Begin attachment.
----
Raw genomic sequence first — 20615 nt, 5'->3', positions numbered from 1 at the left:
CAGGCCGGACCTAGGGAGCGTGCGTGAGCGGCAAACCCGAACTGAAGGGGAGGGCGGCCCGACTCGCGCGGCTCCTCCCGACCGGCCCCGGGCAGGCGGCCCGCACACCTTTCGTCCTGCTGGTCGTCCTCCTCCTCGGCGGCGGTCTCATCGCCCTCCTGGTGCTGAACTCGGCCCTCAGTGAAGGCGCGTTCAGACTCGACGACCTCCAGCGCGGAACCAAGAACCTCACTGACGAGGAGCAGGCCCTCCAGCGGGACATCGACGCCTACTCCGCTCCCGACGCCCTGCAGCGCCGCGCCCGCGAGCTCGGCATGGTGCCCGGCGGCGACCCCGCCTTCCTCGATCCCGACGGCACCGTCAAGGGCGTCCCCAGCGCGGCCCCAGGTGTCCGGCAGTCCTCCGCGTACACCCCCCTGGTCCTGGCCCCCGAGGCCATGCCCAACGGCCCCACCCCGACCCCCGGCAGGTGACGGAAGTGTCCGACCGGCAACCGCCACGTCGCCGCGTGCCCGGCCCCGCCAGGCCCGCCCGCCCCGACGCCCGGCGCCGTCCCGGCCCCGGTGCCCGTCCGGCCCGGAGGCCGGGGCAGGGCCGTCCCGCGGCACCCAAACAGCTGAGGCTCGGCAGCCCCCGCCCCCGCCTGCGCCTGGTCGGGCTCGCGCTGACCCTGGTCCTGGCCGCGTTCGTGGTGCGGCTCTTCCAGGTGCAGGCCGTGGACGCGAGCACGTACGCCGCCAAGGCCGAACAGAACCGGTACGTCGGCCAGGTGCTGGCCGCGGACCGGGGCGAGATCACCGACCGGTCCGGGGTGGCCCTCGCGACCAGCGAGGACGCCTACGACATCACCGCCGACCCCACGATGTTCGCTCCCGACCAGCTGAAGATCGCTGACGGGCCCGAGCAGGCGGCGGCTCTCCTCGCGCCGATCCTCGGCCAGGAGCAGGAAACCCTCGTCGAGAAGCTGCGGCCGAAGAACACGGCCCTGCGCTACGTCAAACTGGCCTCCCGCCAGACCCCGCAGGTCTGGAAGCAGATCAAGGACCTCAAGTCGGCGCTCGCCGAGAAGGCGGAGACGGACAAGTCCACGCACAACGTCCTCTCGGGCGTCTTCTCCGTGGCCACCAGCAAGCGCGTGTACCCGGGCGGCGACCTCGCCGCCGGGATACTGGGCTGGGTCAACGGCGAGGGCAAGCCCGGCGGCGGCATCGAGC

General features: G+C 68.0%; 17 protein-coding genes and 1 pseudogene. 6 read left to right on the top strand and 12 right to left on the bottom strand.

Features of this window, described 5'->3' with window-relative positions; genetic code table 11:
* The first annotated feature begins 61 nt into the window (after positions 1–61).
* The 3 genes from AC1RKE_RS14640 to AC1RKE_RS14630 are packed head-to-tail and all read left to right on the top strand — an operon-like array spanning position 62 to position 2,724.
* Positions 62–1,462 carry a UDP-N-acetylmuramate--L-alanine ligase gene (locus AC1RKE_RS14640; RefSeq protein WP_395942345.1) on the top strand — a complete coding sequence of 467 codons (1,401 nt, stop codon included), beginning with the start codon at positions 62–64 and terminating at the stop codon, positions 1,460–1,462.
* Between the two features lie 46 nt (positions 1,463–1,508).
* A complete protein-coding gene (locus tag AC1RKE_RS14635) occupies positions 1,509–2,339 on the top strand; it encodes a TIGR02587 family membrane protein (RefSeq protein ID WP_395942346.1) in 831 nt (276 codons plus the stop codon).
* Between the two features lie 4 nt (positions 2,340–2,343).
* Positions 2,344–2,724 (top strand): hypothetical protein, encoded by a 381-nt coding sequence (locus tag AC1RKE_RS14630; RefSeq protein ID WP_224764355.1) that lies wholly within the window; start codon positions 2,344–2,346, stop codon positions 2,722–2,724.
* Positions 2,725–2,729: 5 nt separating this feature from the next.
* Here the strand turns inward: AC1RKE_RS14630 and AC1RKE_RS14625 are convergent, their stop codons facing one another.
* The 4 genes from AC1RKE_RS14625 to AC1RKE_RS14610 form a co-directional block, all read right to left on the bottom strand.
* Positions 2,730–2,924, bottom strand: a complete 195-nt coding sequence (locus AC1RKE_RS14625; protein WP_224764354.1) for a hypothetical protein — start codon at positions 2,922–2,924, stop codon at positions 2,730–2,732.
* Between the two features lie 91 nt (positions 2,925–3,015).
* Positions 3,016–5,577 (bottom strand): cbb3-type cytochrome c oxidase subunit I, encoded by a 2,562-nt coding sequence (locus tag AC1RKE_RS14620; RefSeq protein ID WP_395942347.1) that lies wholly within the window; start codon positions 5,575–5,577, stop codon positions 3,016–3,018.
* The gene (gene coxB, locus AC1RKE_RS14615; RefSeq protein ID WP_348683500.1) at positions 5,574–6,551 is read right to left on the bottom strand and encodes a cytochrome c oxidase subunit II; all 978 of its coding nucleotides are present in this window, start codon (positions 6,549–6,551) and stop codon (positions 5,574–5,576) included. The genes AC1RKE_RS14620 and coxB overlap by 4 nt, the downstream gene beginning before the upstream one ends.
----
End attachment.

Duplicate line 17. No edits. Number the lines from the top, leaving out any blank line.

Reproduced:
* Positions 3,016–5,577 (bottom strand): cbb3-type cytochrome c oxidase subunit I, encoded by a 2,562-nt coding sequence (locus tag AC1RKE_RS14620; RefSeq protein ID WP_395942347.1) that lies wholly within the window; start codon positions 5,575–5,577, stop codon positions 3,016–3,018.